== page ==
It’s 2016. You will hear a LOT about Growth Driven Design in the next year or two. And just like any other new methodology, there will be honest practitioners, and there will be the inevitable posers who ride the coattails of whatever is trending online, and who will beat the drum loudly but have no way of backing up their claims of how great they are at it.







Again, I repeat: you will experience a deluge of Growth Driven Design (GDD) content, some of it from people that have no business selling it. So let’s figure out what this is all about and see if it works for your company. This blog post will define Growth Driven Design, why it should matter to you, and provide some guidelines for choosing the proper agency.


Number One: Let’s Define Growth Driven Design.

Easier said than done.

I have not found an official definition. While there are at least a dozen sites that have articles written about it, as well as three eBooks, I found very few that offered up what I would consider a definition in the classic sense. Surprisingly, the company that apparently invented this methodology did not include a definition of what it is in their own eBook about GDD.


Here are the best examples I found:¹

Definition number one, from Woo Marketing:

Growth Driven Design (GDD) focuses on the continuous improvement of your site. This lowers the time and cost involved in improving websites via a re-design, – a sprint rather than a marathon – and aligns sales and marketing.


Definition number two, from  Meticulosity:

Growth-driven design (GDD), or sometimes called “incremental design” – is a departure from traditional design projects that have a finite beginning and end. Instead of attempting to define the entire scope of a project, doing the redesign, then launching and walking away – GDD is a continuous cycle of design – research – improve


My Definition:

Growth-driven design (GDD) is a marketing-focused web design methodology that incorporates an agile, scrum-like process of continually improving user experience and site functionality.



I am far from being an expert or historian on this matter, but this is what I know about the development of growth driven design. Sometime in 2012, Nick Disabato has an insanely great idea to offer specialized, ongoing UX design, A/B testing, and other services to his clients, and creates a service called Draft, and later Draft Revise. Others follow suit, and in 2014 Media Junction sees the value in providing continual web design services to clients. They experiment, have success, and they go on to write “An Introduction to Growth Driven Design.” GDD is born.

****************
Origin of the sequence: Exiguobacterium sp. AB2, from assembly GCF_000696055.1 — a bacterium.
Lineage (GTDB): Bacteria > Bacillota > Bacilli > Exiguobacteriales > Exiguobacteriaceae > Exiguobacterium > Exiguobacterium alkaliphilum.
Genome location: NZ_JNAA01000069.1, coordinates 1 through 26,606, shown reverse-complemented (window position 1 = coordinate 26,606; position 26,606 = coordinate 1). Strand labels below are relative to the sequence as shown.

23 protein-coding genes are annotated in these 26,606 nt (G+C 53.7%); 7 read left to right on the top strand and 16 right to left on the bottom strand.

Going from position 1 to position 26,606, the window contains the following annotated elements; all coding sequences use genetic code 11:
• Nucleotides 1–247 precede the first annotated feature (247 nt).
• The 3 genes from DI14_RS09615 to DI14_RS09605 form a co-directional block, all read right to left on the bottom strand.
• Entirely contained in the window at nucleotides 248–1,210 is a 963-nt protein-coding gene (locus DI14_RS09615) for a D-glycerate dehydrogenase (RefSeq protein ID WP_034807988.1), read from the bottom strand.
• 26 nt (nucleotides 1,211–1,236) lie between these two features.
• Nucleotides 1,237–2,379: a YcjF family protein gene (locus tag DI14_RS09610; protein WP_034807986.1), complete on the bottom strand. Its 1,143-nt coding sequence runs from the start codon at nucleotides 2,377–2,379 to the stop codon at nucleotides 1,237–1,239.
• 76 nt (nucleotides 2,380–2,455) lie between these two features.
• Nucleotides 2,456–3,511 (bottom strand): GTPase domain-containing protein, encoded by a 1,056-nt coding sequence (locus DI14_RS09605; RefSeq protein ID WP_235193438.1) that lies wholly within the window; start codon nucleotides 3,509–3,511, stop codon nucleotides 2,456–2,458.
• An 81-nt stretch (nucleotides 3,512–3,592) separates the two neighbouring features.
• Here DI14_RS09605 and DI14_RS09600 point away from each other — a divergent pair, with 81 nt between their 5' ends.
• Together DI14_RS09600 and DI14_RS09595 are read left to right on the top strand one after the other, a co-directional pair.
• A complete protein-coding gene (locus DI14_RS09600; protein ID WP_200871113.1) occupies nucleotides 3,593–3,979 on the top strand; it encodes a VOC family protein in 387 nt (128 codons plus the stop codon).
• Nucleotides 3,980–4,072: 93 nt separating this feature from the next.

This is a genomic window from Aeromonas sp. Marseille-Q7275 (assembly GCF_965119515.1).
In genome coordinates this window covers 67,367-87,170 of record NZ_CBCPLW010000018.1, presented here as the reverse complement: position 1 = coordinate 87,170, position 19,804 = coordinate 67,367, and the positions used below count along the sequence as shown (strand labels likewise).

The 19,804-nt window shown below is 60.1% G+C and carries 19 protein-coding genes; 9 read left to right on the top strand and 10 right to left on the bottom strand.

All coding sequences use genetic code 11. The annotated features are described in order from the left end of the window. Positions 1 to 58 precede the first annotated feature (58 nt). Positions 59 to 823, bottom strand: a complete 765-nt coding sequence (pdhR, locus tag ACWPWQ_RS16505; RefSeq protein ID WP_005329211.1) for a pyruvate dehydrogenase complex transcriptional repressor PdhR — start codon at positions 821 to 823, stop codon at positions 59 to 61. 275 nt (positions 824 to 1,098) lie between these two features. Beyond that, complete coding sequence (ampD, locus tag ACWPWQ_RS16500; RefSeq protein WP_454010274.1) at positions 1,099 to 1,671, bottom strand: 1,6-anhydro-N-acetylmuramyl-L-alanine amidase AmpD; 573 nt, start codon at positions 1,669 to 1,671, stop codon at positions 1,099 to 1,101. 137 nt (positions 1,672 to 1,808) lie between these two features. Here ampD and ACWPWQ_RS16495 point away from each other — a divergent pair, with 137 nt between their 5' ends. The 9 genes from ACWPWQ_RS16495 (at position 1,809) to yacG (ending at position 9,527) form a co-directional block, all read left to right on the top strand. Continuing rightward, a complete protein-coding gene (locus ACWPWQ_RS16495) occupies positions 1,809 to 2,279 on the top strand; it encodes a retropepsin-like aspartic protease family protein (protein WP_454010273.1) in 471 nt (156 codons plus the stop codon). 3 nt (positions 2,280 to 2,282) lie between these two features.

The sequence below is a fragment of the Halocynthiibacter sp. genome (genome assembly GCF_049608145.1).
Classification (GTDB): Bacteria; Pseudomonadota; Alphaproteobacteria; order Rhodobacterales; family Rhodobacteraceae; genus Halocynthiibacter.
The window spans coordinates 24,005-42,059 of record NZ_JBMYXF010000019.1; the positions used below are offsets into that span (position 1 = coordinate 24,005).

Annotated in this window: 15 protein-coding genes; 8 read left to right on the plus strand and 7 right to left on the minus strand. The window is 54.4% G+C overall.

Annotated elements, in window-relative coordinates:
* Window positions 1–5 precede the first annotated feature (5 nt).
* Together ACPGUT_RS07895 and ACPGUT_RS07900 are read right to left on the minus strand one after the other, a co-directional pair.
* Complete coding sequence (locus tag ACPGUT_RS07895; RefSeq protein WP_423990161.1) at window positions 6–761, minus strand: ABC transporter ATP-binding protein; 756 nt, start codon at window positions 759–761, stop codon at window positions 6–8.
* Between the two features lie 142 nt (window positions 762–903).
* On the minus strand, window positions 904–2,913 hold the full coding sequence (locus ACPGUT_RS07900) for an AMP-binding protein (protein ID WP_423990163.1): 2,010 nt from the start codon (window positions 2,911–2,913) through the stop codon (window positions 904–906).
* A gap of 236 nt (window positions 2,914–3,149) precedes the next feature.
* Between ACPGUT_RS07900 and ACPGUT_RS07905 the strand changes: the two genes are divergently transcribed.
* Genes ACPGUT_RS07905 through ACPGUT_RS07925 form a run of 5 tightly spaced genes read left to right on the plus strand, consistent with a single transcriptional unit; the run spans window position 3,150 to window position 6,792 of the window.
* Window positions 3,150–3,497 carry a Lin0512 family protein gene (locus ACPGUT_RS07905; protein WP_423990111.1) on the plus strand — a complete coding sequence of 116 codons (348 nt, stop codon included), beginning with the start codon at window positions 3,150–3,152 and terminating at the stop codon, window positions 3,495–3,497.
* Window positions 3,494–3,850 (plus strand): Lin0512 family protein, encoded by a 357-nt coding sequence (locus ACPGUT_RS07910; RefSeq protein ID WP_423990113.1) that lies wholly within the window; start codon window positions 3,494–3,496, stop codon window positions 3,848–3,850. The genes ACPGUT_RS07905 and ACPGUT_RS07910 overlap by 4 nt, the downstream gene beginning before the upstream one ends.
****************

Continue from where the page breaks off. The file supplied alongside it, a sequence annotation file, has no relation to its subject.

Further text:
So this idea isn’t entirely new. For instance, the company I used to do work for in the early-to-mid 2000s practiced a form of this methodology. We were always tweaking our site, adding new content and redesigning our pages to help conversions and improve user experience Since our content was always changing and our marketing was always evolving, our site evolved along with it.


What IS new is that marketing companies have created a packaged service and are presenting it to the public-at-large. That’s not a bad thing, because in most cases it is a great methodology that really improves the web design process for clients. It is less painful, it relieves the pressure of tight deadlines and “getting it right the first time” stress.


What this means to you

Instead of bringing in a traditional agency and going through the traditional process, paying a large lump sum, and then leaving your site alone for two or three years and repeating the process over and over, the GDD methodology emphasizes a process to continually improve your site.


Traditional Web Process vs. GDD methodology:




infographic from




Also, GDD can eliminate some of the risks when dealing with a traditional web redesign:



infographic from




The Bottom Line

How does Growth Driven Design benefit you versus the traditional web design process? HubSpot does a good job of outlining the benefits in this infographic:



infographic from HubSpot




From the infographics above we can surmise that it will:

  • most likely cost you less overall, and will even out your cash flow
  • GDD will also get you started faster,
  • and the scrum-like, rapid iteration environment can give you rapid improvements over a shorter period of time.

These are real improvements in the process. What is not so clear is the  “Validated Results” vs. “Only a Hypothesis” argument. This dichotomy may not be an argument at all, because everyone has the ability incorporate Google Analytics and gather data on their site. As awesome as HubSpot is—and believe me not only do I drink the Kool-aid, I am certified to sell it—you can gather valuable, measurable data using Google Analytics and other add-on 3rd party applications to your CMS. I would not underestimate the power of CMS platforms like WordPress and the plethora of information and data-gathering apps now available. So the GDD “measurable results” vs. traditional “no results” argument is a little weak. For many years now I have held the belief that the ultimate web design success is the result in increased sales and positive growth, so I make sure that my clients can track the data even though they might not using HubSpot or engaging in GDD from me. I know that there are many creative and design agencies out there that can’t give you analytics and measurable results, but that is more of an agency philosophy problem, not a “traditional vs. GDD methodology” problem.



Some GDD practitioners state one of the main problems of traditional web design is that there is no prototype, and therefore there isn’t user testing, and lacks a trial and error phase when problems can be ironed out. This was certainly true before 2011. But as methodologies evolved over time, agencies adopted agile methodologies like Scrum to iterate designs more rapidly and gather feedback throughout the entire process. Now, any agency worth their salt creates a staging environment and receives continual feedback from the client on the proposed designs through low and high-fidelity mockups. Many create a minimum viable product and work up from there.

This is a collaborative process. Clients can invite as many users as they wish, and if there are significant changes/enhancements that need to be made as a part of that discovery process, changes are made. If they are outside the scope of the original proposal, they deal with it at that time. I’ve never had a client refute this process, so the “no prototype” argument falls a little short.

One of the other issues I have is with the emphasis on getting a site up quickly. Some recommend a 30 to 60-day launch. That sounds great, and I’m sure it works for many small businesses, startups, and other companies that simply need a conventional site. But if you are looking for something more custom, more sophisticated, and different than the typical web layout, you need to team up with a company that has a track record of making unique, sophisticated sites using a real process and actually executing these projects on time and on budget. Mule Design is an excellent example of this.